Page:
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The Tax-Smart Portfolio: Helping to Keep More of What you Earn

Tax strategies can have a surprisingly large potential impact on lifetime wealth accumulation. A look at some of the techniques that could help you keep more money growing. 

Every investor is looking for an edge that helps them boost their overall wealth. But one strategy that some investors don’t pay enough attention to is tax efficient investing. The reason?  Even small reductions in tax costs can have enormous consequences for wealth accumulation.

In an example drawn from a Morgan Stanley report, an improvement of 0.6% per year in aftertax returns resulted in a remaining wealth difference of 75% after 30 years of distributions.1 No small improvement.

“People are often surprised to learn just how much of their long-term investment returns go to taxes, and how much of a difference that can make in terms of whether or not they will meet their financial goals," said Lisa Shalett, Morgan Stanley Wealth Management Head of Investment and Portfolio Strategies.

Faced with a shortfall between lifestyle plans and wealth accumulation, some investors consider options like delaying retirement or taking on more investment risk in an attempt to boost returns. But a key strategy for boosting long-term returns—which may not necessarily add risk—is being smart about tax efficiency.

Utilizing a Variety of Strategies

The benefits of tax-deferral vehicles such as 401(k)s and Individual Retirement Accounts are well known, and naturally a tax strategy should start by utilizing those vehicles. For many people, the simple strategy of deferring taxes as long as possible can be effective, because it allows your investment earnings to compound without the headwind of a front-end tax payment. Depositing earnings in a tax-deferred 401(k) or IRA, with the possible addition of a tax-exempt Roth IRA, is a typical option.

Another option is to put aside money for specific categories of spending like education and health care using tax-deferred accounts such as 529 Education or Health Care Savings Accounts.

But there are also lesser-known strategies that can also meaningfully add to your long-term wealth.  

Some Lesser-Known Strategies

Compared to a 401(k), the annual additional returns generated by the lesser-known strategies may seem small. But just as the power of compounded interest can help small early-career contributions balloon over the decades, small losses due to taxes can snowball over a lifetime.

For example, higher income investors who can max out their tax-deferred retirement accounts can add additional strategies, such as investing in tax-exempt municipal bonds, and utilizing “tax managed” investment products that hold gains and “harvest” losses to create tax losses. As with qualified retirement accounts, tax managed investment strategies work by deferring tax costs into the future.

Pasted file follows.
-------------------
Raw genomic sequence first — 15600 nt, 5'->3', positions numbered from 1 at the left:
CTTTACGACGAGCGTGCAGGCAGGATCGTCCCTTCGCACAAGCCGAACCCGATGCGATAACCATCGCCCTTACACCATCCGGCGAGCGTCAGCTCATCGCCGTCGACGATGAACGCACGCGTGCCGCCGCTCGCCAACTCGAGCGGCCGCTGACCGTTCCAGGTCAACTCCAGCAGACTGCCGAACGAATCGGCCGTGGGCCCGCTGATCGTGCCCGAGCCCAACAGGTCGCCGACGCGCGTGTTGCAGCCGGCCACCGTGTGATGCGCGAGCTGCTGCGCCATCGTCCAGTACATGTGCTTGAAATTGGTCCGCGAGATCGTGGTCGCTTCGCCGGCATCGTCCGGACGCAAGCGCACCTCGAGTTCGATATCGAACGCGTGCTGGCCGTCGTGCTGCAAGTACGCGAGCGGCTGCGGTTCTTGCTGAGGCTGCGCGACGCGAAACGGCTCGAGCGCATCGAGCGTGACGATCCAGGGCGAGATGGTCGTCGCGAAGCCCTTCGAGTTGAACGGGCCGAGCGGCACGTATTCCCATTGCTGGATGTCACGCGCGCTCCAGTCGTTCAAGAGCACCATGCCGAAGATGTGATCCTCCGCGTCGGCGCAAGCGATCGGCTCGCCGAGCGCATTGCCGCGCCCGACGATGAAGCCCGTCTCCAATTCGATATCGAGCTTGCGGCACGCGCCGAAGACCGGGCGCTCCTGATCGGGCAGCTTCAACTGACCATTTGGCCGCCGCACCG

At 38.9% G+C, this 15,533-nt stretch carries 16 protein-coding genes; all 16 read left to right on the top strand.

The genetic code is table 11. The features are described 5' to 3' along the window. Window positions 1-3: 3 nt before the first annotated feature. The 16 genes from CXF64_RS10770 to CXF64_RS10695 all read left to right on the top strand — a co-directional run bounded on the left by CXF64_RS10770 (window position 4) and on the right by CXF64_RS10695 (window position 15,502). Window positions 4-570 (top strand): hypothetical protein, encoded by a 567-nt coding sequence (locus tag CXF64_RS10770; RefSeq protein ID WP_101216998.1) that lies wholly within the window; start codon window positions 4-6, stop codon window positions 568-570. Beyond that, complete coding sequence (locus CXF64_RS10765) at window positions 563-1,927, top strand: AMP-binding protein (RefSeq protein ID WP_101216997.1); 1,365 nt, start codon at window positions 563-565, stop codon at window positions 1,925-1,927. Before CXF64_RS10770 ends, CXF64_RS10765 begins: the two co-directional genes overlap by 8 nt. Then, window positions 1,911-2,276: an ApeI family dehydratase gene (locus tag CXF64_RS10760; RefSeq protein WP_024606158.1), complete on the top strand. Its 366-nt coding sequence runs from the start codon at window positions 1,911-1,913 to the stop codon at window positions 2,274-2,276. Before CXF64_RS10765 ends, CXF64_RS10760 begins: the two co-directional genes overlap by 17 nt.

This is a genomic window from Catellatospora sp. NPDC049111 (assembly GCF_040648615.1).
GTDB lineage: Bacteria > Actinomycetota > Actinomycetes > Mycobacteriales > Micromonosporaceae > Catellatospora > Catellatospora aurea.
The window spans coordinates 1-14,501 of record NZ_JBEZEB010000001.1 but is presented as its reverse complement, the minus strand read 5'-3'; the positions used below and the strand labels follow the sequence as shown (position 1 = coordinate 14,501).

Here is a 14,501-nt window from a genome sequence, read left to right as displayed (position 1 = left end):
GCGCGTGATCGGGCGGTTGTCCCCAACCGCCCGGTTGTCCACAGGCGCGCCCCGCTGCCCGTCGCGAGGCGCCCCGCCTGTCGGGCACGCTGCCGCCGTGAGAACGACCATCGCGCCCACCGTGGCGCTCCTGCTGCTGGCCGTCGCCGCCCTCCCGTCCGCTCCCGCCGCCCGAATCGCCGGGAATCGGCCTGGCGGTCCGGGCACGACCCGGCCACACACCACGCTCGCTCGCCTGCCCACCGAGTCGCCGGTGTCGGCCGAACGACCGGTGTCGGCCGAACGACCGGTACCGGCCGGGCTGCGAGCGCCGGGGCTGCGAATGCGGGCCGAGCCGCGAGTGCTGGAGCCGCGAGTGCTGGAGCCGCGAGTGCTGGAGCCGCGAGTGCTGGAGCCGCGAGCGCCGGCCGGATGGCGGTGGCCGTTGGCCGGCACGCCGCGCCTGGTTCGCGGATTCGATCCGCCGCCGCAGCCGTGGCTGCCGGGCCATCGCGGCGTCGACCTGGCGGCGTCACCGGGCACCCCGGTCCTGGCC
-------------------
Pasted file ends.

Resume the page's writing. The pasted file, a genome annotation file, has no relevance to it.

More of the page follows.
For high net worth investors, insurance and annuities products can also be effective in helping to reduce the impact of taxes on lifetime wealth. These include:

  • Investment-Only Variable Annuities (IOVA). Investors who have hit the contribution or income caps for pre-tax retirement accounts such as 401(k)s and IRAs can direct post-tax savings to an IOVA, where investment gains are not taxed until they’re withdrawn. This relatively new vehicle is designed for wealth accumulation, coming without the more costly features of other variable annuities, such as guaranteed withdrawal benefits, but with a broader menu of investment options. Its impact on wealth generation is greatest for investors with a long time horizon.
  • Universal Life Insurance. Another avenue for individuals who have maxed out their qualified retirement accounts, these policies combine potential wealth accumulation with protection for family in the event of the investor's death. For a set term, the policy buyer pays premiums, the majority of which, after fees and the cost of insurance, are invested in the markets. After the initial term, the cash balance grows tax-free. Subject to certain restrictions, the cash value of a universal life policy can be accessed tax free, initially through withdrawal of principal and subsequently by loans against its death benefit.

For most people, one or more of these products and account types can help them improve their tax efficiency. Their full potential to provide a boost to aftertax returns, though, can only be unlocked when they are set up as building blocks in a more complex, integrated tax strategy.

For example, when you have a mix of accounts and products with different tax treatments you can increase the impact of the tax advantaged accounts through “tax-efficient asset location,” where investments are sourced per account according to their growth potential and relative tax efficiency. 

A Smart Withdrawal Strategy